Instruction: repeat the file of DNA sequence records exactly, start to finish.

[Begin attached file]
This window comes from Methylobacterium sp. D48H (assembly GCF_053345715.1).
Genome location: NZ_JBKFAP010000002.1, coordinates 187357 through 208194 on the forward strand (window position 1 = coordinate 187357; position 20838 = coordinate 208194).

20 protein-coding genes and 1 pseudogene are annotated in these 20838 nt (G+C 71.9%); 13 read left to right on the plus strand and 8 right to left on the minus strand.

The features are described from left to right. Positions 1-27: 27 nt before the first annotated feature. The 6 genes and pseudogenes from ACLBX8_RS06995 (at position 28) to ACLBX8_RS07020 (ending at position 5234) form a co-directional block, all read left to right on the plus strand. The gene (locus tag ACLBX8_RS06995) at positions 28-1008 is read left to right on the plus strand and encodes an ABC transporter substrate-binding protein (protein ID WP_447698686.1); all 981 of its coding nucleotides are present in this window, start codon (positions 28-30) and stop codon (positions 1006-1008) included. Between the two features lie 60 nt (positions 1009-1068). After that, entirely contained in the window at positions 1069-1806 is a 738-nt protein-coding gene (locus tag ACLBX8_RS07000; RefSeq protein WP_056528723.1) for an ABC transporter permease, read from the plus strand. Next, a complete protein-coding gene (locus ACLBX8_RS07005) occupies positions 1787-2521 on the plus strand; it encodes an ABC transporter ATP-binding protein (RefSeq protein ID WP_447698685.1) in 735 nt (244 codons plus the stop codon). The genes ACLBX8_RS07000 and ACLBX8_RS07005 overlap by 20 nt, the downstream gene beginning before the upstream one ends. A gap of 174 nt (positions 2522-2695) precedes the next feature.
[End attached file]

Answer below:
This window comes from Methylobacterium sp. D48H (assembly GCF_053345715.1).
Genome location: NZ_JBKFAP010000002.1, coordinates 187357 through 208194 on the forward strand (window position 1 = coordinate 187357; position 20838 = coordinate 208194).

20 protein-coding genes and 1 pseudogene are annotated in these 20838 nt (G+C 71.9%); 13 read left to right on the plus strand and 8 right to left on the minus strand.

The features are described from left to right. Positions 1-27: 27 nt before the first annotated feature. The 6 genes and pseudogenes from ACLBX8_RS06995 (at position 28) to ACLBX8_RS07020 (ending at position 5234) form a co-directional block, all read left to right on the plus strand. The gene (locus tag ACLBX8_RS06995) at positions 28-1008 is read left to right on the plus strand and encodes an ABC transporter substrate-binding protein (protein ID WP_447698686.1); all 981 of its coding nucleotides are present in this window, start codon (positions 28-30) and stop codon (positions 1006-1008) included. Between the two features lie 60 nt (positions 1009-1068). After that, entirely contained in the window at positions 1069-1806 is a 738-nt protein-coding gene (locus tag ACLBX8_RS07000; RefSeq protein WP_056528723.1) for an ABC transporter permease, read from the plus strand. Next, a complete protein-coding gene (locus ACLBX8_RS07005) occupies positions 1787-2521 on the plus strand; it encodes an ABC transporter ATP-binding protein (RefSeq protein ID WP_447698685.1) in 735 nt (244 codons plus the stop codon). The genes ACLBX8_RS07000 and ACLBX8_RS07005 overlap by 20 nt, the downstream gene beginning before the upstream one ends. A gap of 174 nt (positions 2522-2695) precedes the next feature.